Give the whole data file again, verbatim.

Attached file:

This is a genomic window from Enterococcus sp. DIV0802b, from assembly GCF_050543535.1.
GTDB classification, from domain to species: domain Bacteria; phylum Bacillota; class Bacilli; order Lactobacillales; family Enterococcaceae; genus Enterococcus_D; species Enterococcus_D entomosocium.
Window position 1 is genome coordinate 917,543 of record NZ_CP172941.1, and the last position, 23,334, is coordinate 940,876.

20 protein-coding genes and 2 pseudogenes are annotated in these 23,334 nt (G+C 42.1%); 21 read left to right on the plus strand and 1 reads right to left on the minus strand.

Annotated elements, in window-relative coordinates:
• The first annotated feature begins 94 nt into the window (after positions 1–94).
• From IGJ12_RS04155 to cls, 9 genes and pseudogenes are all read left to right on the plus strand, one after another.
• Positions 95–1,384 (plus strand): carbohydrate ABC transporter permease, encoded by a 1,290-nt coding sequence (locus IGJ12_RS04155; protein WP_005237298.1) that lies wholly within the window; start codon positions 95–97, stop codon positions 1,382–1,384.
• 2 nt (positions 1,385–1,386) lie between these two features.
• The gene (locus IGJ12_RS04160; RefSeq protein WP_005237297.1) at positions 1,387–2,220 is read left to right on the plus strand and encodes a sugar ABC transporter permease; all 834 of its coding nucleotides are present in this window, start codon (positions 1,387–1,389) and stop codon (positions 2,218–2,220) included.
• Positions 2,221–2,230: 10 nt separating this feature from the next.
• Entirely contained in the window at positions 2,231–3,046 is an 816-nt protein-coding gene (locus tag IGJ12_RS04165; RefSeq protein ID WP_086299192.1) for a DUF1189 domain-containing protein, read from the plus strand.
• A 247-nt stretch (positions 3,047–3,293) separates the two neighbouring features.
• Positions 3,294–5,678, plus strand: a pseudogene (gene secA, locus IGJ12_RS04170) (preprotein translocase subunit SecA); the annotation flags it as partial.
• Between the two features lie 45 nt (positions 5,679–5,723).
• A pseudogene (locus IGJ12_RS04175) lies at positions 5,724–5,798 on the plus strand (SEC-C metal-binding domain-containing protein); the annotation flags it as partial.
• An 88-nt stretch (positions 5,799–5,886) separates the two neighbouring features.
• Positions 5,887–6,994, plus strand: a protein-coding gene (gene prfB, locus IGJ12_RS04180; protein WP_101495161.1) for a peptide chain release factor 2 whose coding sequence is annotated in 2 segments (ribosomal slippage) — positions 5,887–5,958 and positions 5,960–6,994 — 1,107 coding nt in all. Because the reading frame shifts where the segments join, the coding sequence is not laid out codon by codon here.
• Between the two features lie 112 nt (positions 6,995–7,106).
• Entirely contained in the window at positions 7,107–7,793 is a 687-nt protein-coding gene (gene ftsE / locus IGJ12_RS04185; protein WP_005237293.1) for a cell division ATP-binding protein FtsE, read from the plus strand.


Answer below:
This is a genomic window from Enterococcus sp. DIV0802b, from assembly GCF_050543535.1.
GTDB classification, from domain to species: domain Bacteria; phylum Bacillota; class Bacilli; order Lactobacillales; family Enterococcaceae; genus Enterococcus_D; species Enterococcus_D entomosocium.
Window position 1 is genome coordinate 917,543 of record NZ_CP172941.1, and the last position, 23,334, is coordinate 940,876.

20 protein-coding genes and 2 pseudogenes are annotated in these 23,334 nt (G+C 42.1%); 21 read left to right on the plus strand and 1 reads right to left on the minus strand.

Annotated elements, in window-relative coordinates:
• The first annotated feature begins 94 nt into the window (after positions 1–94).
• From IGJ12_RS04155 to cls, 9 genes and pseudogenes are all read left to right on the plus strand, one after another.
• Positions 95–1,384 (plus strand): carbohydrate ABC transporter permease, encoded by a 1,290-nt coding sequence (locus IGJ12_RS04155; protein WP_005237298.1) that lies wholly within the window; start codon positions 95–97, stop codon positions 1,382–1,384.
• 2 nt (positions 1,385–1,386) lie between these two features.
• The gene (locus IGJ12_RS04160; RefSeq protein WP_005237297.1) at positions 1,387–2,220 is read left to right on the plus strand and encodes a sugar ABC transporter permease; all 834 of its coding nucleotides are present in this window, start codon (positions 1,387–1,389) and stop codon (positions 2,218–2,220) included.
• Positions 2,221–2,230: 10 nt separating this feature from the next.
• Entirely contained in the window at positions 2,231–3,046 is an 816-nt protein-coding gene (locus tag IGJ12_RS04165; RefSeq protein ID WP_086299192.1) for a DUF1189 domain-containing protein, read from the plus strand.
• A 247-nt stretch (positions 3,047–3,293) separates the two neighbouring features.
• Positions 3,294–5,678, plus strand: a pseudogene (gene secA, locus IGJ12_RS04170) (preprotein translocase subunit SecA); the annotation flags it as partial.
• Between the two features lie 45 nt (positions 5,679–5,723).
• A pseudogene (locus IGJ12_RS04175) lies at positions 5,724–5,798 on the plus strand (SEC-C metal-binding domain-containing protein); the annotation flags it as partial.
• An 88-nt stretch (positions 5,799–5,886) separates the two neighbouring features.
• Positions 5,887–6,994, plus strand: a protein-coding gene (gene prfB, locus IGJ12_RS04180; protein WP_101495161.1) for a peptide chain release factor 2 whose coding sequence is annotated in 2 segments (ribosomal slippage) — positions 5,887–5,958 and positions 5,960–6,994 — 1,107 coding nt in all. Because the reading frame shifts where the segments join, the coding sequence is not laid out codon by codon here.
• Between the two features lie 112 nt (positions 6,995–7,106).
• Entirely contained in the window at positions 7,107–7,793 is a 687-nt protein-coding gene (gene ftsE / locus IGJ12_RS04185; protein WP_005237293.1) for a cell division ATP-binding protein FtsE, read from the plus strand.